I found out about the death of Dr Thomas Szasz from a former student of mine whom I introduced to Dr Szasz’s writings during her college seminar with me last spring. I thought it ironic but appropriate that a student should be bringing this news to her teacher, rather than the other way around. That at least one young person from that small class of 15 learned enough about Dr Szasz to take notice of his death means that he will be remembered for a while longer. With most of us destined for oblivion within a generation, this may be something.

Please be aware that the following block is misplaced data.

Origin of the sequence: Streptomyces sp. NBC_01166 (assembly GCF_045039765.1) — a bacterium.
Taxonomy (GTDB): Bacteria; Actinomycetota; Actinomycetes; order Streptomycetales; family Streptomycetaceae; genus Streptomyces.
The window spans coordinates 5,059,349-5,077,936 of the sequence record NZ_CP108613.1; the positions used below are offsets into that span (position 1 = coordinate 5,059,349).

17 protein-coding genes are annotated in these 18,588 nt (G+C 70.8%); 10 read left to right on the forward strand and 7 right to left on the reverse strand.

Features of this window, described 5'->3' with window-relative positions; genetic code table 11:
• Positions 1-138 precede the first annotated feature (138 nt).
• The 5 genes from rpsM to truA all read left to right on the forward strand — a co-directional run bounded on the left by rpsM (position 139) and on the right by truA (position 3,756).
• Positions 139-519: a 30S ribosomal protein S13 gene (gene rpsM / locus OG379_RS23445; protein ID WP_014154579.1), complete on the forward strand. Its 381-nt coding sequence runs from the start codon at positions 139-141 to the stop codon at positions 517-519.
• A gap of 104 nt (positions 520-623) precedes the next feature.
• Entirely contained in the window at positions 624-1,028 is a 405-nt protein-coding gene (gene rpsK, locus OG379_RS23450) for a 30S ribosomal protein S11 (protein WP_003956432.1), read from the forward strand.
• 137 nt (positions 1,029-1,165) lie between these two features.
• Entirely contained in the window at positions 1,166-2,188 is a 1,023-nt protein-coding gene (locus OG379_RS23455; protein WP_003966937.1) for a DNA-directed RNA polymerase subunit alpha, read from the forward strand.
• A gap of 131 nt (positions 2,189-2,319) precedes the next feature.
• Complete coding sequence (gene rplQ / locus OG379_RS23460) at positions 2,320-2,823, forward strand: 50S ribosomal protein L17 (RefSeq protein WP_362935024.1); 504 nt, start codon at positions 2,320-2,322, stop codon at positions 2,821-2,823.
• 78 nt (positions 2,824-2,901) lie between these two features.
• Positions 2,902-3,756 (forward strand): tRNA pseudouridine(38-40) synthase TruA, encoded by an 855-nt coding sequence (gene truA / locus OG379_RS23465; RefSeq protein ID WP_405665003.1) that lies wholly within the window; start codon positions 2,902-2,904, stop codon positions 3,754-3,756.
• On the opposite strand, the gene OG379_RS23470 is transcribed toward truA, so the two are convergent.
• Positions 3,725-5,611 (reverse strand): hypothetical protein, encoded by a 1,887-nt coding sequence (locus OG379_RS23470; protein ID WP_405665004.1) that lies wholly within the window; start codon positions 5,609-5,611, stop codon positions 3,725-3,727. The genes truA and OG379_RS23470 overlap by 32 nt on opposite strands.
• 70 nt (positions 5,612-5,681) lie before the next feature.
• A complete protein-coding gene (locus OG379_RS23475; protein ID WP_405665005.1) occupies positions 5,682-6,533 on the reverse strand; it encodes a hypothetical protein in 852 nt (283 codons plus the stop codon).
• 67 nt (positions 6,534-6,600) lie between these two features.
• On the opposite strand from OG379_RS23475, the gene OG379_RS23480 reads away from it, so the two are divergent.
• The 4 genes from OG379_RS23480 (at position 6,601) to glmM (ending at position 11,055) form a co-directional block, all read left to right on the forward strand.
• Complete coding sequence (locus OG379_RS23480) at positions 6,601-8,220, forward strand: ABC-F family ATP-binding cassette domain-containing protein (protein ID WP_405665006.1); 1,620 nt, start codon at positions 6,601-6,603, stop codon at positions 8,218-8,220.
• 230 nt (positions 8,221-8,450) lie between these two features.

It would not be overstating matters to say that during his long career, Dr Szasz has been one of the most controversial figures in the psychiatric profession. Since the original publication of his book, The Myth of Mental Illness,1 he has aroused a great deal of passionate debate within and outside the profession, along the way gathering many more critics than sympathizers. As someone with rather categorical and uncompromising views, he provoked similar responses in his audience. Hardly anyone familiar with Dr Szasz—and the number of those who are is likely dwindling—carries a dispassionate view of his beliefs. To the end Dr Szasz defended his ideas with an unbending will, but with the passing of the years, his message has appealed to fewer and fewer psychiatric practitioners. In a way he outlived his own teachings and died a person of apparently little relevance to most contemporary psychiatrists.